Pew Research is out with another installment on its study of News Use across Social Media Platforms, some of which may be helpful to activists in the political grassroots movement.
Facebook leads the way as a social media platform for news consumers. 64% of US adults are on Facebook, with 47% of those using the site to obtain news – this translates to 30% of the US population using Facebook as a source of news. Though in a previous Pew Research report (noted below), most indicated they do not necessarily go to Facebook seeking out news, rather, they get the news while they’re there for other reasons.
In contrast, only 16% of US adults use Twitter, with just over half of those using it for news, which translates to 8% of the population using Twitter as a source for news. And while reddit’s users are very active news consumers, a very tiny fraction of the US population is even using reddit at all.
From the Pew Research report:
The proportions who get news, combined with the total reach of a site, show how many U.S. adults are learning about events and issues through each social networking site. Facebook is by far the largest social networking site among U.S. adults, and with half of its users getting news there, is also the largest among U.S. adults when it comes to getting news. As discussed in an earlier report, roughly two-thirds (64%) of U.S. adults use the site, and half of those users get news there—amounting to 30% of the general population. YouTube has the next greatest reach in terms of general usage, at 51% of U.S. adults. Thus, even though only a fifth of its users get news there, that amounts to 10% of the adult population, which puts it on par with Twitter. Twitter reaches just 16% of U.S. adults, but half (8% of U.S. adults) use it for news. reddit is a news destination for nearly two-thirds of its users (62%). But since just 3% of the U.S. population uses reddit, that translates to 2% of the population that gets news there.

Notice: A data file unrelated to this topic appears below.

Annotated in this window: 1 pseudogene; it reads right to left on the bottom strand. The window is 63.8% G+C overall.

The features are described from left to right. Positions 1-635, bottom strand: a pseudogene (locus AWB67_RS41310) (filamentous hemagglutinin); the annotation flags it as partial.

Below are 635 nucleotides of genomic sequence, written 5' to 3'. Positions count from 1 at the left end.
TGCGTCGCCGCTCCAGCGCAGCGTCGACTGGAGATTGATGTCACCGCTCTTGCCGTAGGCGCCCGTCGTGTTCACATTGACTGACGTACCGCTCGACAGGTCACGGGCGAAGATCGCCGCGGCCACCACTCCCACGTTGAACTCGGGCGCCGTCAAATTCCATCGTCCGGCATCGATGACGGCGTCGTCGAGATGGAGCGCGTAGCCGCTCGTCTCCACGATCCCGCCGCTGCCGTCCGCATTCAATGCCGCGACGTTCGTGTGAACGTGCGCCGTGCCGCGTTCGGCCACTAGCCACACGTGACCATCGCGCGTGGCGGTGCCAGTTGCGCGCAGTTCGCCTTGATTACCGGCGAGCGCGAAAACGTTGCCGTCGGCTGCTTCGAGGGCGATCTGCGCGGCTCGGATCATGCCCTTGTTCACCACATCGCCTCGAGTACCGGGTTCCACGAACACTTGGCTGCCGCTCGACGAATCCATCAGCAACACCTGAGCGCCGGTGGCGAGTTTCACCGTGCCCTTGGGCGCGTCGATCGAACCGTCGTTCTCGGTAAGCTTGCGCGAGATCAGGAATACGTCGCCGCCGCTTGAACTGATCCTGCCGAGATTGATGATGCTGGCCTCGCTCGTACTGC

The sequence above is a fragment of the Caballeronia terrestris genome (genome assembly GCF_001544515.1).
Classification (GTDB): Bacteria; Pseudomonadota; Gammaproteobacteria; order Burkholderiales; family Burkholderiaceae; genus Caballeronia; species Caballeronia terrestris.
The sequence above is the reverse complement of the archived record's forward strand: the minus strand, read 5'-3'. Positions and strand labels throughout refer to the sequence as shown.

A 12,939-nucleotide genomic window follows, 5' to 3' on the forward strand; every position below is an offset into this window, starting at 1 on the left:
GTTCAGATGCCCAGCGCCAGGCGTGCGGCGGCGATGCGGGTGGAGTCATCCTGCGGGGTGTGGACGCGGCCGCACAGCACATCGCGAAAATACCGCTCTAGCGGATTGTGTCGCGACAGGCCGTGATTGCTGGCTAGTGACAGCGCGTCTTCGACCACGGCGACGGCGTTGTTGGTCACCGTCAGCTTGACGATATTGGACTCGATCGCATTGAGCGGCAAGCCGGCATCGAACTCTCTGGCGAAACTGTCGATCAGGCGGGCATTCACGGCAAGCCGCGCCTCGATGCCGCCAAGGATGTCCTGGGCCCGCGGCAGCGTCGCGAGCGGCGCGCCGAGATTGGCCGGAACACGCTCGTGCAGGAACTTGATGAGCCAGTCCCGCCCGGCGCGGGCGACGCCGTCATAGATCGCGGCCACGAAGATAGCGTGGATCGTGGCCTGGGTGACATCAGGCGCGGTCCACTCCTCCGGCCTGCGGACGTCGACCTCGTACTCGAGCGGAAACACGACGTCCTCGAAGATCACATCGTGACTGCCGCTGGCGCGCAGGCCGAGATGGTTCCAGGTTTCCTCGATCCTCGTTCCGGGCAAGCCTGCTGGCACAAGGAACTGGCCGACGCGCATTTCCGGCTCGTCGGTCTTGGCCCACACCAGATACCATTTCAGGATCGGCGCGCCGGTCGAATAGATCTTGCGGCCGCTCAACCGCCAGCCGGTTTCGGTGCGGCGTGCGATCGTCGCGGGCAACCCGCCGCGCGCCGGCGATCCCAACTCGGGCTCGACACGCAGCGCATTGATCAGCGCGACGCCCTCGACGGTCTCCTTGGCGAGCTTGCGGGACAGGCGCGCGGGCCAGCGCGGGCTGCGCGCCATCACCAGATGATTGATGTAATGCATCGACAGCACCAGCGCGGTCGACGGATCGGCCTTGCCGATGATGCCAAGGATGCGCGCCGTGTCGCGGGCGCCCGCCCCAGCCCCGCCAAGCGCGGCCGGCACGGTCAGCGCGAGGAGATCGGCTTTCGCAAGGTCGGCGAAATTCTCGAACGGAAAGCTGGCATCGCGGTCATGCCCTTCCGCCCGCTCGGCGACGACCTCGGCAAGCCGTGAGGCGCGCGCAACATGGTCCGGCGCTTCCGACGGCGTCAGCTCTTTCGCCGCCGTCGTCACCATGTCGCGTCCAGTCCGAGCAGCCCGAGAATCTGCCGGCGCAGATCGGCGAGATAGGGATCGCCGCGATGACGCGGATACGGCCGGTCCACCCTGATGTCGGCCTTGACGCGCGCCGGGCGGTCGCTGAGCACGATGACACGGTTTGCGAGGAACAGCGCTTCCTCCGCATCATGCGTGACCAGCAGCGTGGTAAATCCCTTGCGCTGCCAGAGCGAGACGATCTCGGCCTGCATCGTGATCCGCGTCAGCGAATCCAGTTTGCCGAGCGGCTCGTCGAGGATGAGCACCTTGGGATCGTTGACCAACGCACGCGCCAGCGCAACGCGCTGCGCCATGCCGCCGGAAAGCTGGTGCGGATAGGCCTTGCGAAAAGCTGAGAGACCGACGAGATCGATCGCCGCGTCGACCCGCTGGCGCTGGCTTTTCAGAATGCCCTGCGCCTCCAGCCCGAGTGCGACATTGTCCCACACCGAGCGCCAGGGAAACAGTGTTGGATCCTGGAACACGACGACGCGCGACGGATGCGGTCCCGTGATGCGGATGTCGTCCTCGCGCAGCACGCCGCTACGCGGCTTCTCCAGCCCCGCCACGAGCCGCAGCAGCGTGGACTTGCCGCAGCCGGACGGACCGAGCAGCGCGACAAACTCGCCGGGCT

This information follows up a previous report from Pew Research that was a subject of my prior post that Not that many U.S. adults are on Twitter.
Twitter especially is often a focus as a tool in grassroots activism. But as I mentioned in that prior post, it’s easy to get caught up in the bubble that is Twitter and think that what we see there represents reality outside of it. That’s not necessarily so, when such a small segment of the overall population are getting their news from Twitter, or even using it at all. So I think the information presented in the Pew Research findings can be helpful when determining strategy in the grassroots movement.
Twitter has however been very helpful in generating buzz that can be transferred offline. Protest movements are a good example, as Twitter has served as a jumping off point for many to engage others in causes on the ground. The same could theoretically apply to other political activism.
Another related point I’d make is that many journalists scour social media platforms for content and themes. So something can go viral on Twitter, Facebook, reddit or elsewhere on social media and make its way to another offline outlet or to another website, which in turn has the potential to reach more of the US population. This is also important when you’re trying to get a message to break through into mainstream culture. (Hence why I still think LOLcats matter).
All of that said, for activists, I think it’s a matter of determining how social media can best be used when it comes to grassroots activism efforts. Each platform has its benefits (and drawbacks), but perhaps for different purposes and different types of content.
The report contains other helpful information on the demographics of social media news consumers, and how many still access news on traditional platforms.
Read the full Pew Research report here.DONATE
Donations tax deductible
to the full extent allowed by law.